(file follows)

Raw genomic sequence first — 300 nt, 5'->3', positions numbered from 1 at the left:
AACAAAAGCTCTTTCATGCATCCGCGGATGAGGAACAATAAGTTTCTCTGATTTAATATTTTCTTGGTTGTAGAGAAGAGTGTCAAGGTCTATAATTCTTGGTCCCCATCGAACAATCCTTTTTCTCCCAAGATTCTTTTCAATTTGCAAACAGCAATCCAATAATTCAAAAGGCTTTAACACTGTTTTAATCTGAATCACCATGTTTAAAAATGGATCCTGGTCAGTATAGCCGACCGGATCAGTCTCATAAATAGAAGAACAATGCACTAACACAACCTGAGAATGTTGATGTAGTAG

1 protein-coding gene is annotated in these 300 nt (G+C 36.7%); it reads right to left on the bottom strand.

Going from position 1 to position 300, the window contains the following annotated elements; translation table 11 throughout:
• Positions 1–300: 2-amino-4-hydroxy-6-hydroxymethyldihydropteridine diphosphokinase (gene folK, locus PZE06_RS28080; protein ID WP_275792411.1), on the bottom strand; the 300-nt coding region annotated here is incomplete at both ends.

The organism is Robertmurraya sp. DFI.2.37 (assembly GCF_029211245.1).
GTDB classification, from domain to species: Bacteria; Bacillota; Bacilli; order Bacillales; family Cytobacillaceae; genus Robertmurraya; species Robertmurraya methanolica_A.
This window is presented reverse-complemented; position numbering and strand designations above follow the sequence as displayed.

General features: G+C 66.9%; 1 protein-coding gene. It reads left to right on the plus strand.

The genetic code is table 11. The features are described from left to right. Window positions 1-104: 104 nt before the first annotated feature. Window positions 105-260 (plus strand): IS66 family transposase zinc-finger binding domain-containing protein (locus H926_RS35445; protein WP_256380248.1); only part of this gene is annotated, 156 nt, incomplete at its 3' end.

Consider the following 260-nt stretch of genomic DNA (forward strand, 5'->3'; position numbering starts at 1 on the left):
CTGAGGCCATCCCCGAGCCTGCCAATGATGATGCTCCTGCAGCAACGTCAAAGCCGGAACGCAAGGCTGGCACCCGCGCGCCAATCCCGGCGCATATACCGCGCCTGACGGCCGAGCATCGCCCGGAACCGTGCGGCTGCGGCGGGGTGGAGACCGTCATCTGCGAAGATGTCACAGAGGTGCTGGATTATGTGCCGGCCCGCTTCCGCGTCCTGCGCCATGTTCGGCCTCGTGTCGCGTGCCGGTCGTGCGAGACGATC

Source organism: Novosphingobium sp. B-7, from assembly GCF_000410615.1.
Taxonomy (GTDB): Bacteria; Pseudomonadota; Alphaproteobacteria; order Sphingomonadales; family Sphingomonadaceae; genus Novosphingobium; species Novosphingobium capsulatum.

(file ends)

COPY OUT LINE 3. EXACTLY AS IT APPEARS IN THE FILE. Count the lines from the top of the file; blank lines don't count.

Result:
1 protein-coding gene is annotated in these 300 nt (G+C 36.7%); it reads right to left on the bottom strand.